The story that rocked the online poker world last year just continues to get more and more outrageous. After Mike Postle and the owners of Stones Gambling Hall were sued over a cheating scandal, the case has been thrown out.
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The Judge’s Decision
Yesterday, Judge William B Schubb threw out the case. He decided to grant the motions to dismiss that had been filed by King’s Casino, Mike Postle and Stones Gambling Hall Tournament Director Justin Kuraitis.
His main reasoning behind his judgment was that:
“Quintessential gambling losses are barred for recovery by California public policy.”
Supporting this, he cited a precedent that was set in 1999 in the Kelly v First Astri Corp case. He stated that California has a strong public policy against the judicial resolution of civil claims that have been filed as a result of “gambling disputes”.
According to Joey Ingram, who spent hours investigating this case, the judge didn’t seem to have much “an idea of what was going on during the initial hearing”.
To have to court case continue, the plaintiffs’ attorney Mac Verstangdig will now have to file an appeal. He has 20 days to do so, and his tweet about the issue indicates that he intends to.
Disappointment is not a strong enough word, but we will continue the fight with an amended pleading. In the interim, I would encourage everyone to read the judge's opinion, which is detailed and well-written. My admiration for our clients has no bounds. https://t.co/bt5POVWawe
— Mac VerStandig (@mac_verstandig) June 3, 2020
Background on the Postle Cheating Case
In case you need a refresher beat, the saga began in October 2019, when Veronica Brill, a former commentator on the Stones Live streams noticed suspicious behavior from Postle. With a win rate of 90%, he was winning unbelievable hands.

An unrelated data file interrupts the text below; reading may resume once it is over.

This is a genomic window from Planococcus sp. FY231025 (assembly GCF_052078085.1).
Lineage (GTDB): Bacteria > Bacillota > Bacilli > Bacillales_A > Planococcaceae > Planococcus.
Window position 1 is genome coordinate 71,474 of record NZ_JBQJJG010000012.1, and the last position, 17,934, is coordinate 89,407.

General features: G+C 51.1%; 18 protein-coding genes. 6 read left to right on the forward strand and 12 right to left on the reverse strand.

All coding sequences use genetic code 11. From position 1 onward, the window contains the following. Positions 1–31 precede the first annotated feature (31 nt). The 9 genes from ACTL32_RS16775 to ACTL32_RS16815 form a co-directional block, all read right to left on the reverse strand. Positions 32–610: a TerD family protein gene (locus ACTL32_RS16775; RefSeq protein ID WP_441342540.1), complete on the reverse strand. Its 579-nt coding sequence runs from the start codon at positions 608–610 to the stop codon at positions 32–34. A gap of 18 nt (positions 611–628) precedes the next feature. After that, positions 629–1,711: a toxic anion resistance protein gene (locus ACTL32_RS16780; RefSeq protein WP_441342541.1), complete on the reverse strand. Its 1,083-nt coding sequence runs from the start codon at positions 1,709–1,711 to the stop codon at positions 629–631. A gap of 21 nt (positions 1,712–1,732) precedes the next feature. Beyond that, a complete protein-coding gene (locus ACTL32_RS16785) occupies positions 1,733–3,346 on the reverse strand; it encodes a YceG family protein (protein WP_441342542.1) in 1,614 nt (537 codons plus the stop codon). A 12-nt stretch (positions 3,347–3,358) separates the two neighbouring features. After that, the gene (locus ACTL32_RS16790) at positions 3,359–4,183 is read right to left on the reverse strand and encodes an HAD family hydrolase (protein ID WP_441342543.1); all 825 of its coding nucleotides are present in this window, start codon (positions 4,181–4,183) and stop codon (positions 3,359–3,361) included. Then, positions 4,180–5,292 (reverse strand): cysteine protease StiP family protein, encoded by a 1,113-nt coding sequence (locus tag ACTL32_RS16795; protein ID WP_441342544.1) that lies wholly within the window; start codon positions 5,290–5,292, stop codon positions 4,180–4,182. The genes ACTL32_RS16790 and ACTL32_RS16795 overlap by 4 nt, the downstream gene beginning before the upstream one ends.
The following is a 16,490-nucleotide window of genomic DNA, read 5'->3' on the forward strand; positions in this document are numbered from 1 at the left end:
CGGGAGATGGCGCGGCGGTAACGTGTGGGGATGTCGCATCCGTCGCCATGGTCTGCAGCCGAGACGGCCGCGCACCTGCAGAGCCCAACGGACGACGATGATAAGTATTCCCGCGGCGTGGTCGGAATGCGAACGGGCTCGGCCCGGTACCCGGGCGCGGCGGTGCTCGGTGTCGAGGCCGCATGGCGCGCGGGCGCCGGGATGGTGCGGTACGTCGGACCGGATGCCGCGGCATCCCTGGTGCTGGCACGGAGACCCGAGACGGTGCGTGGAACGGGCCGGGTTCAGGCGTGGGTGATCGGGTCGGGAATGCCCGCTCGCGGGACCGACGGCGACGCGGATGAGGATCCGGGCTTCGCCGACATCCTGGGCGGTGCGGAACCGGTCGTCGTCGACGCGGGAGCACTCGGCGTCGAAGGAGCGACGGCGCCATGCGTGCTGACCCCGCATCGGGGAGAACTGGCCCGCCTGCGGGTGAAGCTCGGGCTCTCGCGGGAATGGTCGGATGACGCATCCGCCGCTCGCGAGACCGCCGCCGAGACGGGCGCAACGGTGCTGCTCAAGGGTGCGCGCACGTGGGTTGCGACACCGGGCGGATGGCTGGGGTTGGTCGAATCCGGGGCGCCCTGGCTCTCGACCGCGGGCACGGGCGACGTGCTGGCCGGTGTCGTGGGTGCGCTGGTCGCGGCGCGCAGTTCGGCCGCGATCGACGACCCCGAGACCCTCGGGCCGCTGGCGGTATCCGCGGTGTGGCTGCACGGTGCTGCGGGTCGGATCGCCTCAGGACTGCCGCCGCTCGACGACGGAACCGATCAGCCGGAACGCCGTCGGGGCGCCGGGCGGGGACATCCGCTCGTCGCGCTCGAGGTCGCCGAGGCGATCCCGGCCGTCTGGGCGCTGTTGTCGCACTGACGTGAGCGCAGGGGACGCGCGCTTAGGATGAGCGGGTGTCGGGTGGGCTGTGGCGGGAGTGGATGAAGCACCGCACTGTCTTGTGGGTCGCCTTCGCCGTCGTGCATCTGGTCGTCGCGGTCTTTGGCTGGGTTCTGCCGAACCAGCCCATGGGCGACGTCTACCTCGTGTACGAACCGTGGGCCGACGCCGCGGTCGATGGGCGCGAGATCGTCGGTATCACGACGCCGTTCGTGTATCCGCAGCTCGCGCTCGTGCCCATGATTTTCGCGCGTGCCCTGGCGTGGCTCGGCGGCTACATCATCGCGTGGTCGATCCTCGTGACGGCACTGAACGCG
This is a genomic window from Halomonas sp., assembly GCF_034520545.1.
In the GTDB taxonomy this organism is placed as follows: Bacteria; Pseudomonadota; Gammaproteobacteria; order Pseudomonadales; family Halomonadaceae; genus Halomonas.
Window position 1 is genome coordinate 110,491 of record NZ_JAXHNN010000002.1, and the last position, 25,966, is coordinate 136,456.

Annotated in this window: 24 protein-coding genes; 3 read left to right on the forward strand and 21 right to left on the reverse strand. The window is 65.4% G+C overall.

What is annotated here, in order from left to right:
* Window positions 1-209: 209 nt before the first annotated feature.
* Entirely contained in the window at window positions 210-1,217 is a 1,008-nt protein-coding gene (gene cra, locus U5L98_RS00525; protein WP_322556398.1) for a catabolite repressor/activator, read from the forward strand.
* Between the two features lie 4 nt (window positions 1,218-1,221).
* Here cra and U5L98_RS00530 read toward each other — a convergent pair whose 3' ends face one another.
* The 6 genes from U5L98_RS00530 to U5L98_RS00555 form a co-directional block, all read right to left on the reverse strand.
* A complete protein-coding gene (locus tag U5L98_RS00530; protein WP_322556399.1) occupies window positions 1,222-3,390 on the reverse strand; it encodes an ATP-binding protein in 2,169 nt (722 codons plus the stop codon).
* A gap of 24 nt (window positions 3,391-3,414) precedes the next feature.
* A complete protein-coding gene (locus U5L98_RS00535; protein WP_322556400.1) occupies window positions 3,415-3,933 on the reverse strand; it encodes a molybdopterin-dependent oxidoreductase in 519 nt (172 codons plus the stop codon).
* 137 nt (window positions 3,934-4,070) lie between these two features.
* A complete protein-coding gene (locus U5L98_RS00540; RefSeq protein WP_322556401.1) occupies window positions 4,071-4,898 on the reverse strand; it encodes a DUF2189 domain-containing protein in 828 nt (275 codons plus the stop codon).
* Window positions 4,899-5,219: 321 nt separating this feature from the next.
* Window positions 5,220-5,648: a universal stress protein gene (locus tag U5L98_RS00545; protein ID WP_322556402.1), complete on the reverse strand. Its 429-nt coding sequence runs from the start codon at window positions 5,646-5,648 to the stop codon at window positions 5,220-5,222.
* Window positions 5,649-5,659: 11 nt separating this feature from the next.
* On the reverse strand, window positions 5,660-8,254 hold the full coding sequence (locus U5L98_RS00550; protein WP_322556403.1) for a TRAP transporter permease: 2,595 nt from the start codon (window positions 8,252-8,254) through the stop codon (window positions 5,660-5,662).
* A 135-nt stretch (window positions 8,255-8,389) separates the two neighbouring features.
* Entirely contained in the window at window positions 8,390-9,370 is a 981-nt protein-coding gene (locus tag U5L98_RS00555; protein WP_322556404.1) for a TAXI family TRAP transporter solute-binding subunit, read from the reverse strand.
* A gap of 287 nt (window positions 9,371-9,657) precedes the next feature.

Her concerns drew attention on Twitter and soon many poker experts were weighing in on the issue and examining Postle’s gameplay. Among the online poker community, there was a consensus that he had found a way to be fed information about the other players’ hole cards.
While there was no hard evidence that he had been cheating, Brill and dozens of other players filed a $30 million lawsuit against the defendants. Several other players who had competed against Postle at Stones Gambling Hall also joined in the melee, as the defendants filed motions to dismiss.
Reactions from the Poker Community
Poker players across the web are blown away at the judge’s decision to dismiss the case. It seemed to be apparent that Postle had been cheating on Stones Live streams, and several experts worked together to prove that this was the case. So, the shock from the poker community is entirely understandable.
Veronica Brill, the whistle-blower in the whole ordeal expressed had some very strong words about the issue:
Just letting the poker community know that if you decide to cheat on a live stream you are free to do so. There will be no accountability for your actions and you are free to steal hundreds of thousands of dollars. The casino, and employees who might help you, are not accountable
— Veronica BLM (@Angry_Polak) June 3, 2020
Unibet Ambassador David K Lappin argued that it’s obvious Mike Postle had been cheating in his live-streamed games:
Every poker player with half a brain knows what Mike Postle did. @Angry_Polak bravely blew the whistle. @Joeingram1 ringlead the gathering of irrefutable evidence. Justice may not have been served (yet) but remember the contributions of everyone who helped to out him as a pariah.
— ?David K Lappin? (@dklappin) June 4, 2020
Joey Ingram has also stated that he has been in touch with Postle, who wishes to tell his side of the story. The alleged cheater maintains his innocence, so it will be very interesting to hear what he has to say when he finally makes his statement.